A Baltimore police officer was found not guilty of manslaughter (voluntary and involuntary) in the death of 17-year old Christopher Brown this week. Officer James D. Laboard didn’t deny that he killed the youth but the jury determined his actions didn’t break the law.
According to the Baltimore Sun, a group of teenage boys threw a rock at Laboard’s door one night last June, and then ran off. Laboard found Brown hiding in some bushes and the two began fighting. Laboard contended he was defending himself when he put Brown in a choke-hold. The choke-hold killed the teen.
An attorney for the Brown family said their fight isn’t over yet and a civil case would be coming next. Because there is a lower burden of proof in civil courts, the family may be able to recoup financial damages from Laboard.
The State prosecuted Laboard because they obviously felt he had used excessive force in the incident. And when it comes to police brutality allegations—whether off-duty or not—criminal charges are extremely rare.
“This was an incredibly tragic case,” said State’s Attorney Scott D. Shellenberger. “Obviously we in the state’s attorney’s office felt a crime had been committed.”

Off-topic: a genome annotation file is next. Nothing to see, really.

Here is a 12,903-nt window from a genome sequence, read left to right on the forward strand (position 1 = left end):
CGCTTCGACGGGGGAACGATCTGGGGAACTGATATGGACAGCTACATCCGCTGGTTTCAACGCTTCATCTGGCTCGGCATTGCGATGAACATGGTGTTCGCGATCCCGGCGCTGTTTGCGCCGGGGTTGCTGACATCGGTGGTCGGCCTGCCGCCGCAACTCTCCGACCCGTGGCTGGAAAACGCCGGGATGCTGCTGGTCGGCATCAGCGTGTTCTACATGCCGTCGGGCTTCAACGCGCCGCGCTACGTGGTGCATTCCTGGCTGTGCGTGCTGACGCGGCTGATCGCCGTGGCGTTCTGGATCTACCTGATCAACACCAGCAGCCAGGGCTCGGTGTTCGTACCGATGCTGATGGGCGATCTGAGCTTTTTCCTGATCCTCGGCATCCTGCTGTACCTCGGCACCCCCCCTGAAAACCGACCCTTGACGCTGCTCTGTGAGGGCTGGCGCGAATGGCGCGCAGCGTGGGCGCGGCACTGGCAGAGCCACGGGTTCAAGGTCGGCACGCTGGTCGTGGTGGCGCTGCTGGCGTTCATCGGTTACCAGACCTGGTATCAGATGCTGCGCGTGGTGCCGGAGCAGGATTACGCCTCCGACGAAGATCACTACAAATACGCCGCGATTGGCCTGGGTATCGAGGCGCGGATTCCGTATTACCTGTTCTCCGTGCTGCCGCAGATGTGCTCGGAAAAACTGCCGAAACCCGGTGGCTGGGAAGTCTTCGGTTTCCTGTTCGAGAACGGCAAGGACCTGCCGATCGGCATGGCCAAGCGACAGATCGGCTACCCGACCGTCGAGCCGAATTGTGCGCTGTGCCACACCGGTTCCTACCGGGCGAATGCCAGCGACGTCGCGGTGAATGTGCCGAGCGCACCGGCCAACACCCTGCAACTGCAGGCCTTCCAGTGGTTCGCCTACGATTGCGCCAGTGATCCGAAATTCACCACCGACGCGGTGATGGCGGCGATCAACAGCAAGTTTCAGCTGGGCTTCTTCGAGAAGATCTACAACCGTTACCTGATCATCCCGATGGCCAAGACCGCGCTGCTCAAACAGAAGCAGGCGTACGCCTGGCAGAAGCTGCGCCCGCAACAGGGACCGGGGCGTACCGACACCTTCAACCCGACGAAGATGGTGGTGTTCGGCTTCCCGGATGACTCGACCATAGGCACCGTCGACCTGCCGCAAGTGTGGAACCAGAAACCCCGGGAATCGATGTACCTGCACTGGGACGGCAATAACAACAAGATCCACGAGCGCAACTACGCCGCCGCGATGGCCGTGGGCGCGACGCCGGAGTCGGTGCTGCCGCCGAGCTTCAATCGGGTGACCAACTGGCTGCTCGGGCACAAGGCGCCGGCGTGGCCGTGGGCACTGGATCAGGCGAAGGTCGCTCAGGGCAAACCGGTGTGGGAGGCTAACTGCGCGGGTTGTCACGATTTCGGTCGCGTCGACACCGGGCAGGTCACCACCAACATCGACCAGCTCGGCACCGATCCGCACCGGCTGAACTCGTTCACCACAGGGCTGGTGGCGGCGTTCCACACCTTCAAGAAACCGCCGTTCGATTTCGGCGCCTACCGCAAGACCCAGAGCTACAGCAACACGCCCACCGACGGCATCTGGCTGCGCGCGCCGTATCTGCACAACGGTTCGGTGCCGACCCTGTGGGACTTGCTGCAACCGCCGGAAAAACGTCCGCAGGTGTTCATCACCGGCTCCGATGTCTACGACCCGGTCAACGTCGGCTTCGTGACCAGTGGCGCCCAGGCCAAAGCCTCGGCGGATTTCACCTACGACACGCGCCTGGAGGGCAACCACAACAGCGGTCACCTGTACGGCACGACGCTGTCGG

In closing arguments, Deputy State’s Attorney Robin Coffin said Laboard’s rage was his motivating factor and that he used a neck restraint inappropriate for police.
“These are not the actions of a well-trained police officer,” said Coffin. “He has a right to be angry but not to kill.”
Throughout his trial, Laboard’s attorneys referred to him as “the officer” rather than the defendant, potentially coloring the jury’s opinion of Laboard. After all, on that night, he did not act as an officer and he was off duty.
Despite his claims of self-defense, no marks were found on Brown’s hands indicating he threw any punches. However, Laboard said the teen did fight back, even though there was no evidence of contact. The only evidence on Laboard were scratches on his arm, likely where Brown clawed at him as he was choking to death.
When it comes to cases of police brutality, it’s stories like this that increase the rift between cops and citizens. When the people feel a cop is treated differently than they would be in a similar situation, they learn not to trust the people who are paid to enforce the laws.
If you stand accused of a crime, fair treatment is something you are guaranteed by the constitution. Our criminal defense lawyers may be able to help.